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John Collier - Priestess of Delphi

Priestess of Delphi

The priestess of the oracle at ancient Delphi, Greece. (1891)

John Collier (1850–1934)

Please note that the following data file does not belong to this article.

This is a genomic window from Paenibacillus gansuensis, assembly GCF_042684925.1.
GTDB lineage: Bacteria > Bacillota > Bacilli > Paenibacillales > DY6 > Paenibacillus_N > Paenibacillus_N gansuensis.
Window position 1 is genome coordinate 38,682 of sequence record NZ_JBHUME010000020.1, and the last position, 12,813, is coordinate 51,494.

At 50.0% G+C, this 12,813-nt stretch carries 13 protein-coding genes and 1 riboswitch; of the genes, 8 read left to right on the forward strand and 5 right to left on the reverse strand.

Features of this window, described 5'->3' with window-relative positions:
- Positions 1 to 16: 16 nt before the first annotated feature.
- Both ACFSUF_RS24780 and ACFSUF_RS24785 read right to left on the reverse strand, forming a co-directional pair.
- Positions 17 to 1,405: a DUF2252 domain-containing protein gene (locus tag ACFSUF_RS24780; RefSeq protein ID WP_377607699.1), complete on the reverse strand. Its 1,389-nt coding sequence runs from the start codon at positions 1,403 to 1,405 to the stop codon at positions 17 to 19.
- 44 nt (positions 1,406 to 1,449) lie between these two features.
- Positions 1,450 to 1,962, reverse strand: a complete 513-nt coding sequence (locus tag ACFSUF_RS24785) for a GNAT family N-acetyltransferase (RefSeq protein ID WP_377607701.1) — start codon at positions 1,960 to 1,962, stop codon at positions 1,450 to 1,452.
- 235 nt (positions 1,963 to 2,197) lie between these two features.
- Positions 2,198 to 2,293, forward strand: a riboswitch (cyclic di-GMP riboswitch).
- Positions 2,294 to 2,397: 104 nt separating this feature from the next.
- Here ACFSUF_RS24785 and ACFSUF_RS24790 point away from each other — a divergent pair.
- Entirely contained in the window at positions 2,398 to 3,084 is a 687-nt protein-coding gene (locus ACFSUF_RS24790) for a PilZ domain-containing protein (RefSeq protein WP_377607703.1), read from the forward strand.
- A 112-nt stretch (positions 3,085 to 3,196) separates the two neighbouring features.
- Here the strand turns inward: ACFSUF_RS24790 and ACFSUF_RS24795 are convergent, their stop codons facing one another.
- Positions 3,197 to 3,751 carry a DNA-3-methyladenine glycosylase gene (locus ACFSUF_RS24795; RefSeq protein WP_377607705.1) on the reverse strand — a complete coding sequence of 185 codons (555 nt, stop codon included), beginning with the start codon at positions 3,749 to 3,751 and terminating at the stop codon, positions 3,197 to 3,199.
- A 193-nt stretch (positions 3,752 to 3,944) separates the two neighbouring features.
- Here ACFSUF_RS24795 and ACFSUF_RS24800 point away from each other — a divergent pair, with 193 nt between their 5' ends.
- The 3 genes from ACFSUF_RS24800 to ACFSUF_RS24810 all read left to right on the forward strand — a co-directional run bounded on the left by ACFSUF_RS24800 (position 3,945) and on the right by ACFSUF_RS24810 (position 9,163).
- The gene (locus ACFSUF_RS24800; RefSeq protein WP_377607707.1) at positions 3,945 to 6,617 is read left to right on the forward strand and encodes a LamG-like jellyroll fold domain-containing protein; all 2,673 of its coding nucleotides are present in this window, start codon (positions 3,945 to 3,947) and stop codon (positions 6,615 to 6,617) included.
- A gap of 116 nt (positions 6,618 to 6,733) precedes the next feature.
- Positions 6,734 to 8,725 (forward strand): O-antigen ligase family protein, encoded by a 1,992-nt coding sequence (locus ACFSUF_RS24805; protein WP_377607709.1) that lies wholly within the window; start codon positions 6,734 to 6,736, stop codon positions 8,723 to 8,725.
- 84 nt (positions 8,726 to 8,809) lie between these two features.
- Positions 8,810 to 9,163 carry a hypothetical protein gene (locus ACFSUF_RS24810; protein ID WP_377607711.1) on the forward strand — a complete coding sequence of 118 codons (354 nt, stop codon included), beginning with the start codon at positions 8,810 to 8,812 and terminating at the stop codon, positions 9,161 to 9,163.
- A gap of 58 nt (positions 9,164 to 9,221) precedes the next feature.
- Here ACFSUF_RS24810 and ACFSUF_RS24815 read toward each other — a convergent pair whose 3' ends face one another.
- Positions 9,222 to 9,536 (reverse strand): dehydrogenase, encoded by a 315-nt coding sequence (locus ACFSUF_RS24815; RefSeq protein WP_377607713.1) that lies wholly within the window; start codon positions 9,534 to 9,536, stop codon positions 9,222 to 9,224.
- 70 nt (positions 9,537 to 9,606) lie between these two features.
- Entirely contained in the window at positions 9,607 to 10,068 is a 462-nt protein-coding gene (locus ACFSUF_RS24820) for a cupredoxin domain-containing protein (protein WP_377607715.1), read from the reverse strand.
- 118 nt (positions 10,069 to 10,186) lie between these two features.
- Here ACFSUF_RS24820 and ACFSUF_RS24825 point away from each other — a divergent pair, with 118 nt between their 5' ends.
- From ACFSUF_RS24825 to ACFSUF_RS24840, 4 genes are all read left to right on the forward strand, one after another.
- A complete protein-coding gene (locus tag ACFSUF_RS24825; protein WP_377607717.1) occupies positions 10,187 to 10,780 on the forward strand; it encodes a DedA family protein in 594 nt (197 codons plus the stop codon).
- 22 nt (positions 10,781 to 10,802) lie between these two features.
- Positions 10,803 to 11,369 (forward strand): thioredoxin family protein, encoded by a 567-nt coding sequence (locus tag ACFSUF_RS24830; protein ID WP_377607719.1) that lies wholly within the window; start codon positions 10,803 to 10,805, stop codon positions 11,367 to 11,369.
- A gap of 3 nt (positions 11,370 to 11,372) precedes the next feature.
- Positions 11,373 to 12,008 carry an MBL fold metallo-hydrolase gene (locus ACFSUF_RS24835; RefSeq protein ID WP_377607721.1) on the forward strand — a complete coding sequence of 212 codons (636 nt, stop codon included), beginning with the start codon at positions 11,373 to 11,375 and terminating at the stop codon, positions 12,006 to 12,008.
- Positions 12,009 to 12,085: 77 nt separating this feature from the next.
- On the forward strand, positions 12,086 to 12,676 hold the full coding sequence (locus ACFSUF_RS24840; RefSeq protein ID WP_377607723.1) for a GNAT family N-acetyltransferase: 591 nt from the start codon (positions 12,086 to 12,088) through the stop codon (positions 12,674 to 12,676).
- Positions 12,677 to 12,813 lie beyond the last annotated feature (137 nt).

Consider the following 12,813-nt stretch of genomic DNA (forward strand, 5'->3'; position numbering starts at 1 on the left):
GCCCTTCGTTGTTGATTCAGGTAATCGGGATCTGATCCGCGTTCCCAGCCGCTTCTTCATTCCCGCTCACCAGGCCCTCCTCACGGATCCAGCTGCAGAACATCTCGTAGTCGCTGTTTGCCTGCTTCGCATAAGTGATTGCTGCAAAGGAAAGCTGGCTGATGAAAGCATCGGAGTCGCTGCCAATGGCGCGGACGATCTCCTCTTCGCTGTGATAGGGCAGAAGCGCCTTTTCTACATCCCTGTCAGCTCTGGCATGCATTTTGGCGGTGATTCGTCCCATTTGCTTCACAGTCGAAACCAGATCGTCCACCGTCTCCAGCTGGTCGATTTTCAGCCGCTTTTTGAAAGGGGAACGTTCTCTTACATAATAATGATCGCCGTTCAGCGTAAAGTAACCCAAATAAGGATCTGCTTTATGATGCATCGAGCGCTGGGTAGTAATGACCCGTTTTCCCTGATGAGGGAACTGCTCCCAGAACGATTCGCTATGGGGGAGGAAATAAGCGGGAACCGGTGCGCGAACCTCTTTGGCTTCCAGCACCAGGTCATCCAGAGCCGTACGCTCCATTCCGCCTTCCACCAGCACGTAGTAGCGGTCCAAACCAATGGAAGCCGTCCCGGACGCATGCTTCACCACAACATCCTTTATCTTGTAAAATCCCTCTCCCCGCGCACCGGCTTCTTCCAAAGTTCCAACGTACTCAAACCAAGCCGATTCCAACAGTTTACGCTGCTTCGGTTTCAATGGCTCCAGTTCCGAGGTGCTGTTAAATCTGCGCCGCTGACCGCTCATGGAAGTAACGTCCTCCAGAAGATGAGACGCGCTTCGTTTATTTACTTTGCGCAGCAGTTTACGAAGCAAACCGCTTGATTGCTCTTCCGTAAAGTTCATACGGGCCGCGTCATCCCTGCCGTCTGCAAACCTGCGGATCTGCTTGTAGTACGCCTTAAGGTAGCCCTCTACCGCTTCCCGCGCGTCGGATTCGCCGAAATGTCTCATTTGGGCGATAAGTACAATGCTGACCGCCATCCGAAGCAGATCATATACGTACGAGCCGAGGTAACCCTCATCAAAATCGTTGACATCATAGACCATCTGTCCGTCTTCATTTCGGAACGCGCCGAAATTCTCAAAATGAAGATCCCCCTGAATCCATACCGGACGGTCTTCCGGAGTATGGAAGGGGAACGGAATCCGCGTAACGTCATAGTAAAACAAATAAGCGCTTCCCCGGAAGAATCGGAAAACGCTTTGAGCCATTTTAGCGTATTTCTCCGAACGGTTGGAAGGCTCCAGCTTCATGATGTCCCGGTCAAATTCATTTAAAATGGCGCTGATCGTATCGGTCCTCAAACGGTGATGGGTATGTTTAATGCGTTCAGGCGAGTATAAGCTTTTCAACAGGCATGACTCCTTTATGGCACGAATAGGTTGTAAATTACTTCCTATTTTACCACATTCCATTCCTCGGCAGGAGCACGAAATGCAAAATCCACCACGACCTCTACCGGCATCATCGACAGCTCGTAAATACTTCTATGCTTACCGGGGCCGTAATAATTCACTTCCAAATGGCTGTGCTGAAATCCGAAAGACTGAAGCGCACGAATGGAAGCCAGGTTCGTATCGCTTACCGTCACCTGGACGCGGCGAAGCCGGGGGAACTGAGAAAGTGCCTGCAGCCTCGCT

In the painting, “Priestess of Delphi” by The Honorable John Collier, a priestess – the Pythia – is depicted in a trance state, seated over a fissure in the rock through which vapors rise from the underground stream. In her left hand is a sprig of laurel – in Greek mythology, Apollo’s sacred tree – and in the other hand a bowl meant to hold some of the water from the stream containing the gases.British artist and writer John Maler Collier (1850-1934) was born in London and painted in the Classicist and Pre-Raphaelite styles. He studied under Sir Edward Poynter in Paris and was influenced by the work of Sir Lawrence Alma-Tadema and Sir John Everett Millais. During his lifetime he was named an Officer of the British Empire (OBE) – granting him the title “Honorable” – and was one of the 24 founding members of the Royal Society of Portrait Painters established in 1891.